Money laundering, which is the process of legitimizing profits from illegal activity, is a serious offense that carries strict penalties in federal court. Whether the offense involves embezzlement, theft, drug trafficking, securities fraud, or any other white-collar crime, making the proceeds from a criminal act appear legitimate is necessary for the long-term success of any criminal enterprise.
While hiding or washing money can be a difficult task, it is often more difficult to prove money laundering is taking place. This makes it extremely challenging for federal or state prosecutors to build a strong case against a defendant accused of laundering money.
Despite the challenges associated with prosecuting a money laundering case, investigators and prosecutors are more than eager to charge individuals they suspect of laundering money. Thus, it is imperative that you immediately contact an experienced criminal defense attorney if you have the slightest inclination that you may be under investigation.
Understanding Money Laundering Charges
Money laundering is a white-collar crime that references the ways in which people attempt to conceal the source of money obtained illegally. It is a crime that is typically linked to other accompanying crimes and often leads to indictments on other offenses. People facing money laundering charges are also frequently charged with theft, drug trafficking, or a variety of fraud-related crimes.
However, the prospect of being faced with additional charges is not the only complication associated with a money laundering charge as money laundering cases typically take place in federal court. This requires a skilled and experienced criminal defense lawyer with expertise in handling federal court cases, which are vastly different than cases taking place in state courts.
Since the inception of the Money Laundering Act of 1986, it is a federal crime to knowingly participate in money laundering activities. The law explicitly addresses any financial transactions that attempt to conceal the control, ownership, or source of the money.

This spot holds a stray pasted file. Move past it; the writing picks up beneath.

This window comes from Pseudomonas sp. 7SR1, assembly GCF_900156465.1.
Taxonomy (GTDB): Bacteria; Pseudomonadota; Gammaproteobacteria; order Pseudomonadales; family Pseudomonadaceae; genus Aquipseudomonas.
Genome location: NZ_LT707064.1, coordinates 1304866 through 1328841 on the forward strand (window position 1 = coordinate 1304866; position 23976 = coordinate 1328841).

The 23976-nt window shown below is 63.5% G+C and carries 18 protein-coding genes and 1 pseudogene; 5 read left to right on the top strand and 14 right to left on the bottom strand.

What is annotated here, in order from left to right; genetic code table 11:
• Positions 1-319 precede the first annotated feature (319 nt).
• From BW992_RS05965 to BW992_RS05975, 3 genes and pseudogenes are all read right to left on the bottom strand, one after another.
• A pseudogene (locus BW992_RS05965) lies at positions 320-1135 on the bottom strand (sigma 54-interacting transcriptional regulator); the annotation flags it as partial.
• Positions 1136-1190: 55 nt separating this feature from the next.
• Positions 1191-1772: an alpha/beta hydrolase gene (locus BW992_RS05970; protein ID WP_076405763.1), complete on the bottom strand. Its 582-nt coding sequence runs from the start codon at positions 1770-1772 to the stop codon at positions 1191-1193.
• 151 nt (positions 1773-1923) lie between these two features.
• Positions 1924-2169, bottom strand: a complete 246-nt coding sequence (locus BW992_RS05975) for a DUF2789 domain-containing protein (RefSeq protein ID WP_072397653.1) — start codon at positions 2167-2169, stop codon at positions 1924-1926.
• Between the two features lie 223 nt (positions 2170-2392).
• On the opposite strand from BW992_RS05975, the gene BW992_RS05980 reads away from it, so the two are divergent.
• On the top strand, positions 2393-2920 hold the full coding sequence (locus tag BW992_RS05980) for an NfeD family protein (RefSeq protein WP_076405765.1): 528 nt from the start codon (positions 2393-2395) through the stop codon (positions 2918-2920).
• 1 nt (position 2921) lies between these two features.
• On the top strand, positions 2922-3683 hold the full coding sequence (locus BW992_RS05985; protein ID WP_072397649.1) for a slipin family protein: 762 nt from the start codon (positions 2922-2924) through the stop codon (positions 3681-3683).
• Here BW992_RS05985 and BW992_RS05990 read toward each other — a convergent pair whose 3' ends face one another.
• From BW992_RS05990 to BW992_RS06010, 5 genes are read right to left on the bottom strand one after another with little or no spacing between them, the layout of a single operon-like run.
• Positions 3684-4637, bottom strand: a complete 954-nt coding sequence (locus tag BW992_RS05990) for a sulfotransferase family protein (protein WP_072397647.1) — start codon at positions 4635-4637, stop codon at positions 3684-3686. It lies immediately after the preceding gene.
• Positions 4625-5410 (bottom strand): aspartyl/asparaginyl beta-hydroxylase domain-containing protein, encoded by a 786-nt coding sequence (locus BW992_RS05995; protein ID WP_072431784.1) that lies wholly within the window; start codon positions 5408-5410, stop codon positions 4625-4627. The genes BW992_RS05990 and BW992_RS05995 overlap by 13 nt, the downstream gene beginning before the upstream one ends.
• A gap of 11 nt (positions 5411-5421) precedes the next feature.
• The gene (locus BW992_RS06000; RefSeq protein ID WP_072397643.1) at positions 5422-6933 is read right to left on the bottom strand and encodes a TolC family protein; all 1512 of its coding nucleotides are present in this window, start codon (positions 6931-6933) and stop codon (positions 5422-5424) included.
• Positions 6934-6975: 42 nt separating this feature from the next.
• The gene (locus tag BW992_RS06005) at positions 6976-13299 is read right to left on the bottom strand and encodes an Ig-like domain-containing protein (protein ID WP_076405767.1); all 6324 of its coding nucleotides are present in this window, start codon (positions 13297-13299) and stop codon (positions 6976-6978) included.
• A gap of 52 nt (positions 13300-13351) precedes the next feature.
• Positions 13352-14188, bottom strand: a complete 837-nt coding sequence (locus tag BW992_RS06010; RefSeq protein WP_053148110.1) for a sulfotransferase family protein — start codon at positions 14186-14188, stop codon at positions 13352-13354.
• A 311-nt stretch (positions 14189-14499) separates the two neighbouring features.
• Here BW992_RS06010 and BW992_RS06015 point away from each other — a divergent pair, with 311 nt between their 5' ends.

Although the federal money laundering law broadly defines these transactions, they generally refer to deposits, withdrawals, loans, money transfers, and other bank transactions. A transaction does not actually have to be completed in order for someone to be charged with money laundering as an attempt to make such a transaction is often enough for prosecutors to attempt an indictment.
Money laundering also does not have to involve bank transactions. Simply handing the money off to another person or company with the intent to conceal the source of the money or who it belongs to is also enough to be brought up on money laundering charges. Money laundering can involve items other than money as well.
According to federal law, it is also illegal to involve property in a financial transaction that has been obtained through criminal activity in order to conceal the property’s owner and continue facilitating the illegal activity. Finally, it is also illegal to transfer or transport funds obtained from criminal activity into or out of the United States.
If you are convicted of money laundering, you may face a maximum sentence of 20 years in federal prison and a hefty fine of $500,000 or up to twice the value of the laundered funds. With such severe penalties, it is imperative that you immediately contact a diligent criminal defense attorney with experience successfully representing clients in federal court if you are facing money laundering charges.
Proving a Money Laundering Offense
If you are being charged with money laundering, the evidence introduced by the prosecution at trial must be able to prove beyond a shadow of a doubt that your intentions were to conceal the origins of the money. However, the prosecution must have extensive evidence in order to successfully convict you. For example, in addition to needing to show that a substantial amount of money was deposited into your bank account, they must also provide evidence showing that cash was transferred to an offshore shell company, smaller bills were exchanged for larger denominations, or other factors.
Why Choose Our Firm?
Our diligent and respected team of Philadelphia criminal defense attorneys has the experience, skills, and resources you need when facing federal money laundering charges. Typically white-collar crimes like money laundering are quite complex and carry multiple charges on numerous offenses. Usually carrying sentences of their own, these added charges further complicate trial proceedings that are already complex in nature.
The defense attorneys at our esteemed firm have a wealth of experience handling money laundering, fraud, and other white-collar cases in state and federal courts throughout the Commonwealth of Pennsylvania.
For additional information on money laundering or to speak with one of our experienced Philadelphia money laundering attorneys, give us a call or fill out our convenient contact form today.